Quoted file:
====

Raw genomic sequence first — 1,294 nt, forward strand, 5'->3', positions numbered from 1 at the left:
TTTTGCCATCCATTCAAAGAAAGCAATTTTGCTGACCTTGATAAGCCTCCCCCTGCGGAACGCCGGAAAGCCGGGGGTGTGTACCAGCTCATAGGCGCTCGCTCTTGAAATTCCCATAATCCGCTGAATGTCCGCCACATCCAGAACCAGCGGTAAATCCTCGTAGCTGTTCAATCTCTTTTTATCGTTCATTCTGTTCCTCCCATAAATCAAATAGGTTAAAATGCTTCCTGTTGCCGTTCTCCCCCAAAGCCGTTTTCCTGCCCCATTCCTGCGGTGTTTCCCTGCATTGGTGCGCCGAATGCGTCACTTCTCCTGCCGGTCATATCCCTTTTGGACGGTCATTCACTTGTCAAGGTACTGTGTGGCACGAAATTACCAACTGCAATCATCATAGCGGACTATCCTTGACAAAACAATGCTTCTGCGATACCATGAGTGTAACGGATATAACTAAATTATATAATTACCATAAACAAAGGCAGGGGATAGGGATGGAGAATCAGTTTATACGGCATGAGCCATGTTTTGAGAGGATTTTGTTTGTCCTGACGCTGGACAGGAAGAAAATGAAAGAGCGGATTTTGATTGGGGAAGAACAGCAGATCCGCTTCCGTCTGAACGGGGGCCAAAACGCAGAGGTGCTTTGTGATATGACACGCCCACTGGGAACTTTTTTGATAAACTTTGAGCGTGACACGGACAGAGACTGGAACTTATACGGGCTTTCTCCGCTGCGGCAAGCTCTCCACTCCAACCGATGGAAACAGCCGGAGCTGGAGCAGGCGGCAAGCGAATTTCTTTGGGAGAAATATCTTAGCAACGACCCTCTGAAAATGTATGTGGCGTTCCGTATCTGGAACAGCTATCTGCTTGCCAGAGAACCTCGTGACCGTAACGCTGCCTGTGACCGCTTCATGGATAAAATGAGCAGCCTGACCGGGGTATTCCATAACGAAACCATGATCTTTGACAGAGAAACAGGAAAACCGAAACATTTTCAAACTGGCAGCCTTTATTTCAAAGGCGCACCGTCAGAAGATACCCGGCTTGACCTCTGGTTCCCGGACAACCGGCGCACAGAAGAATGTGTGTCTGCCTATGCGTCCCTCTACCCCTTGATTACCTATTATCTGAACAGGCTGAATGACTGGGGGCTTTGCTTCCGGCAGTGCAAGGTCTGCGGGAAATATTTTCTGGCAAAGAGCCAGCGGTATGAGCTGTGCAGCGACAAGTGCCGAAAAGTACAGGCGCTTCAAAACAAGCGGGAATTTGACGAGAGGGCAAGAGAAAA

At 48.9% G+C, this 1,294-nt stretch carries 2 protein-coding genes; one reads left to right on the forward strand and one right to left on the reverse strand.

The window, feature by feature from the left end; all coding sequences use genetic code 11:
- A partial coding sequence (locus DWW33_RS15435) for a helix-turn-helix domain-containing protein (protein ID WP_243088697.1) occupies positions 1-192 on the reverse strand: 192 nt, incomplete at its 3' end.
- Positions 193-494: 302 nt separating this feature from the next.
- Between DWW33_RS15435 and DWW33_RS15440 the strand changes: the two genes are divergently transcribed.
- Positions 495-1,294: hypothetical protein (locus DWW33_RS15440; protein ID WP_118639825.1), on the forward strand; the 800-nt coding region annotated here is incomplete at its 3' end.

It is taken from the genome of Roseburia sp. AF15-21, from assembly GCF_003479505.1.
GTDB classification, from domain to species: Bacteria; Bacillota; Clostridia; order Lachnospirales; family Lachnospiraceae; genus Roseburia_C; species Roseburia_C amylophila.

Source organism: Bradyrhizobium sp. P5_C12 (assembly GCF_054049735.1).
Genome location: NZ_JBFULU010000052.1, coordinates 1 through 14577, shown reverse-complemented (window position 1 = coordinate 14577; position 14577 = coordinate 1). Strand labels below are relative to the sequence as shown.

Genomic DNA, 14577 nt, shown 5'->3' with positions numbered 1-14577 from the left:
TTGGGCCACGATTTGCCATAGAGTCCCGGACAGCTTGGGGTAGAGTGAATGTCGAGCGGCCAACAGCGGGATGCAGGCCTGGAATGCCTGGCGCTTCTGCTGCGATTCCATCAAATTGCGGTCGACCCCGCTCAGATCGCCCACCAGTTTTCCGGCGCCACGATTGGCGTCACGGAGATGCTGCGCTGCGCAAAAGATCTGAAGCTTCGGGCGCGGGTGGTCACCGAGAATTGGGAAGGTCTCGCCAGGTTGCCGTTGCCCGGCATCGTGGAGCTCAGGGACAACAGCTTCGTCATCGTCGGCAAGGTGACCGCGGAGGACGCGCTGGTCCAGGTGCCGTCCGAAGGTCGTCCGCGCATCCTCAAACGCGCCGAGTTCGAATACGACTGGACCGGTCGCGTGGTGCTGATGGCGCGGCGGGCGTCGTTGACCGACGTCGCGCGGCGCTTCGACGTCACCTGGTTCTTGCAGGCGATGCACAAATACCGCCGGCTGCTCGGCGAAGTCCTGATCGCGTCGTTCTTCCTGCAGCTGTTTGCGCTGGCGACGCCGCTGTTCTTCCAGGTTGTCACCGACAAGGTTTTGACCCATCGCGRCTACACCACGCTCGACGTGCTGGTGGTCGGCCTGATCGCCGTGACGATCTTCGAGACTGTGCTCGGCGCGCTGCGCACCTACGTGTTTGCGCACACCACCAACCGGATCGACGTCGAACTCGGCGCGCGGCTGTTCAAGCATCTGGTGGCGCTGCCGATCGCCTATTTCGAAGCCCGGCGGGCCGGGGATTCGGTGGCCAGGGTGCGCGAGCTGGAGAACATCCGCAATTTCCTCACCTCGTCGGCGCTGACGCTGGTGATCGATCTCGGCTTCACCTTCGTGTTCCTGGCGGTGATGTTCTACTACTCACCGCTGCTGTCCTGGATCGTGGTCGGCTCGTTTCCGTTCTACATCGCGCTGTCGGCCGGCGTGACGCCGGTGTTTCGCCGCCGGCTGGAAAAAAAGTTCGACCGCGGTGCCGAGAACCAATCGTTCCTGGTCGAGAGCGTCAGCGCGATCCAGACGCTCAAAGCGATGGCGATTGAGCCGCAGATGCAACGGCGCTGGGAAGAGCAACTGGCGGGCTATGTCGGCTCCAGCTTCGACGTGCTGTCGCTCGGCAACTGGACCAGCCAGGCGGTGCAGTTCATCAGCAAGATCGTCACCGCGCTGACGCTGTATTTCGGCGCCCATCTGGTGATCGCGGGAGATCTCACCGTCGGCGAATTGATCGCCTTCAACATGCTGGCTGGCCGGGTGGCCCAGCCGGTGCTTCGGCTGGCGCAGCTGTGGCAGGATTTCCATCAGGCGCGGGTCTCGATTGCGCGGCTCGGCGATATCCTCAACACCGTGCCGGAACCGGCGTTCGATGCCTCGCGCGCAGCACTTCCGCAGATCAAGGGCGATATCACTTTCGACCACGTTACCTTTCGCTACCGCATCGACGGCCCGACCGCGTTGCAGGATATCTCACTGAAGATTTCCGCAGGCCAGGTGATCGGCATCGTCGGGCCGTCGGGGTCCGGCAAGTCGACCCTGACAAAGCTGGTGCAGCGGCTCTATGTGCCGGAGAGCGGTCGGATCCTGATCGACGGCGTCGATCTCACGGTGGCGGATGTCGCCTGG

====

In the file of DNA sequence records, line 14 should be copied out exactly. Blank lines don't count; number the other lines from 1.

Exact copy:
TTGGGCCACGATTTGCCATAGAGTCCCGGACAGCTTGGGGTAGAGTGAATGTCGAGCGGCCAACAGCGGGATGCAGGCCTGGAATGCCTGGCGCTTCTGCTGCGATTCCATCAAATTGCGGTCGACCCCGCTCAGATCGCCCACCAGTTTTCCGGCGCCACGATTGGCGTCACGGAGATGCTGCGCTGCGCAAAAGATCTGAAGCTTCGGGCGCGGGTGGTCACCGAGAATTGGGAAGGTCTCGCCAGGTTGCCGTTGCCCGGCATCGTGGAGCTCAGGGACAACAGCTTCGTCATCGTCGGCAAGGTGACCGCGGAGGACGCGCTGGTCCAGGTGCCGTCCGAAGGTCGTCCGCGCATCCTCAAACGCGCCGAGTTCGAATACGACTGGACCGGTCGCGTGGTGCTGATGGCGCGGCGGGCGTCGTTGACCGACGTCGCGCGGCGCTTCGACGTCACCTGGTTCTTGCAGGCGATGCACAAATACCGCCGGCTGCTCGGCGAAGTCCTGATCGCGTCGTTCTTCCTGCAGCTGTTTGCGCTGGCGACGCCGCTGTTCTTCCAGGTTGTCACCGACAAGGTTTTGACCCATCGCGRCTACACCACGCTCGACGTGCTGGTGGTCGGCCTGATCGCCGTGACGATCTTCGAGACTGTGCTCGGCGCGCTGCGCACCTACGTGTTTGCGCACACCACCAACCGGATCGACGTCGAACTCGGCGCGCGGCTGTTCAAGCATCTGGTGGCGCTGCCGATCGCCTATTTCGAAGCCCGGCGGGCCGGGGATTCGGTGGCCAGGGTGCGCGAGCTGGAGAACATCCGCAATTTCCTCACCTCGTCGGCGCTGACGCTGGTGATCGATCTCGGCTTCACCTTCGTGTTCCTGGCGGTGATGTTCTACTACTCACCGCTGCTGTCCTGGATCGTGGTCGGCTCGTTTCCGTTCTACATCGCGCTGTCGGCCGGCGTGACGCCGGTGTTTCGCCGCCGGCTGGAAAAAAAGTTCGACCGCGGTGCCGAGAACCAATCGTTCCTGGTCGAGAGCGTCAGCGCGATCCAGACGCTCAAAGCGATGGCGATTGAGCCGCAGATGCAACGGCGCTGGGAAGAGCAACTGGCGGGCTATGTCGGCTCCAGCTTCGACGTGCTGTCGCTCGGCAACTGGACCAGCCAGGCGGTGCAGTTCATCAGCAAGATCGTCACCGCGCTGACGCTGTATTTCGGCGCCCATCTGGTGATCGCGGGAGATCTCACCGTCGGCGAATTGATCGCCTTCAACATGCTGGCTGGCCGGGTGGCCCAGCCGGTGCTTCGGCTGGCGCAGCTGTGGCAGGATTTCCATCAGGCGCGGGTCTCGATTGCGCGGCTCGGCGATATCCTCAACACCGTGCCGGAACCGGCGTTCGATGCCTCGCGCGCAGCACTTCCGCAGATCAAGGGCGATATCACTTTCGACCACGTTACCTTTCGCTACCGCATCGACGGCCCGACCGCGTTGCAGGATATCTCACTGAAGATTTCCGCAGGCCAGGTGATCGGCATCGTCGGGCCGTCGGGGTCCGGCAAGTCGACCCTGACAAAGCTGGTGCAGCGGCTCTATGTGCCGGAGAGCGGTCGGATCCTGATCGACGGCGTCGATCTCACGGTGGCGGATGTCGCCTGG